Doudou N'Diaye Rose, 1994

The late Doudou N'Diaye Rose was a legendary master drummer of Senegal, a one-man repository of all that is old and new in Senegalese drum-lore.

Composer and producer of all Luc Bresson's film scores ("Nikita," "The Big Blue," et al), Eric Serra has played bass with many major French artists, including Jaques Higelin who took him to Africa on the all-important tour of 1984.

"I first met Doudou Ndiaye Rose in 1984. I was on tour in Africa for the first time, and I could already feel this continent was magical, especially for a musician. For African people, dancing is as natural as breathing and the music is always around, as essential as the air.

When we arrived in Dakar, Senegal after one month touring, I had already had a few experiences, more particularly in Zaire, that definitely changed my vision of music. Doudou was playing on the same stage before us, with twenty drummers, mostly his daughters and sons. I spent his whole concert staring at him and was really amazed by what I was hearing. All these drummers were really one, conducted by Doudou who appeared like some martial arts master. The music they were playing was obviously based on rhythm more than on harmony, but so developed that it sounded as rich and nuanced as a symphony. Then, during our show, I had the luck to play with Doudou standing right in front of me, eye to eye, for a few minutes, and I could feel he was giving me something important. It was like receiving in five minutes as much as I could have learned in several years.

After this moment, my life as a musician was definitely changed. In November 1990 when I heard from Béatrice Soulé that Doudou had no recording contract, I decided to produce his first album as a gift to him and because I think he really is the most amazing rhythmatist on this planet. One week later I met him in Dakar, and in March 1991, we spent one week recording the album on the island of Gorée, with fifty drummers and eighty singers. The last day of the recording was Good Friday, in the middle of Ramadan, and under the full moon, fifty Muslim drummers and eighty Catholic singers playing, singing and dancing together, with a perfect mastery of their art and an amazing joy for living."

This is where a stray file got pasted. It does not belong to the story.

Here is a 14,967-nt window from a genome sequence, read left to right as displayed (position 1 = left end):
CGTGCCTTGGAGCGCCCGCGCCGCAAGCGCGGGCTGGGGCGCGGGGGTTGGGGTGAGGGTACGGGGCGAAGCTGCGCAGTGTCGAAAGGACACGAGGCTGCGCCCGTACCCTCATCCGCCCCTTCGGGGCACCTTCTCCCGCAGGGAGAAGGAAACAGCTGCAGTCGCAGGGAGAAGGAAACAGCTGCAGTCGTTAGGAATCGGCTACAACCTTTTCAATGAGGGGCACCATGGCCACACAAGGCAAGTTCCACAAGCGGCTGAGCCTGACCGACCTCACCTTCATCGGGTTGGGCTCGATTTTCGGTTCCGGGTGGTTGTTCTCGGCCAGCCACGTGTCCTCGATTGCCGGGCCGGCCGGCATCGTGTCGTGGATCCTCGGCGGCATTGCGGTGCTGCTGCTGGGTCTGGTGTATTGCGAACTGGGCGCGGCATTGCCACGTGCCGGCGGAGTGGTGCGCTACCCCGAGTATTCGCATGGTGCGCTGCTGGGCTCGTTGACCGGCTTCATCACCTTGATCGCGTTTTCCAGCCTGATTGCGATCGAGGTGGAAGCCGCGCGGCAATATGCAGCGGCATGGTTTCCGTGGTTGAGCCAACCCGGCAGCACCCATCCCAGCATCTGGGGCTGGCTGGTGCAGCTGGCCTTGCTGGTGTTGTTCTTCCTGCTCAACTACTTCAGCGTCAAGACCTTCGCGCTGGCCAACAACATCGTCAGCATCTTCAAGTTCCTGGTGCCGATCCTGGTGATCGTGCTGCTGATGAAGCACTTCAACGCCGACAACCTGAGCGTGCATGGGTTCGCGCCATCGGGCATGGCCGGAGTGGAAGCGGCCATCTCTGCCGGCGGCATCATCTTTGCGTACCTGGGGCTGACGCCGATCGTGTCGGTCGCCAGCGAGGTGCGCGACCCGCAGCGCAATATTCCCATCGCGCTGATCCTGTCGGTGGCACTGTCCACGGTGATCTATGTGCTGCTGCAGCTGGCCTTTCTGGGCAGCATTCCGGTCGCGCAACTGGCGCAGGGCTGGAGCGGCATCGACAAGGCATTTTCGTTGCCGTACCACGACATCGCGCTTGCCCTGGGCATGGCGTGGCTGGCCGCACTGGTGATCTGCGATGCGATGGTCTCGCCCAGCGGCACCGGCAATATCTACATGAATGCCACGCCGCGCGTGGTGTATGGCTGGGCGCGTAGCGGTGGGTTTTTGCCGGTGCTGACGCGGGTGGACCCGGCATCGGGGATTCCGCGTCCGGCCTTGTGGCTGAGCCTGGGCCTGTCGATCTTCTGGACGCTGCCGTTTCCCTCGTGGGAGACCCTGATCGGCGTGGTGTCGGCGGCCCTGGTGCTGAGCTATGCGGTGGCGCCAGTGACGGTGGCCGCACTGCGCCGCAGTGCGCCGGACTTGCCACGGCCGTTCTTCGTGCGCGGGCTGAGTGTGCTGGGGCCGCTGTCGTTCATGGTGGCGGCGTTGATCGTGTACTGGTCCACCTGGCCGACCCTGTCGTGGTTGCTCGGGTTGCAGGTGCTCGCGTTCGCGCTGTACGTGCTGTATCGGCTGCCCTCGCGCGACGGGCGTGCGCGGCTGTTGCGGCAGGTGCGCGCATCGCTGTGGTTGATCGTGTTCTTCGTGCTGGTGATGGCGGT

"The vocals and the drums unite to generate an aura of terrifying majesty..." The Beat


  • winds of mixed rhythmic and vocal counterpoint that’s so warm... ...deeply/sharply toned and mesmerising you can almost taste it. Absolutely brilliant! On The Street (1994) (UK)
  • clear as it is atmospheric, as complex as it is moving; you get the feeling that at the time, nothing else mattered to these musicians. Let them carry you away. May/June 1994 Sterns (UK)
  • ...the best up-tempo gospel music. The vocals and the drums unite to generate an aura of terrifying majesty...every track is animated with the verve and the erotic pulse of the best up-tempo gospel music. The Beat (1994) (USA)
  • ...the power and passion of the performance are captured perfectly. 1 August 1994 Rock ‘n’ Reel (UK)
  • ..booming, bludgeoning hypnotic vastness... April 1994 The Wire (UK)
  • With the Catholic singers, Muslim drummers and that deep African feel for rhythm, how could this music be anything but magical? April/May 1994 Voice Peninsula (UK)
  • ..the result is rich and varied...powerful stuff... April 1994 Vox (UK)
  • rich and nuanced as a symphony. March 1994 On (UK)
  • ..lusty bashing, reminiscent of the Burundi drummers but on a far greater scale. Birmingham What’s On (1994) (UK)
  • ..every phrase as clear as glass! Recorded on the Senegalese island of Gorée, this is MAGIC! May 1994 World Music (UK)
  • Rose’s rhythmic symphonies are precisely arranged... ...and meticulously orchestrated with thunderous bass drums pounding the tempo... July 1994 Folk Roots (UK)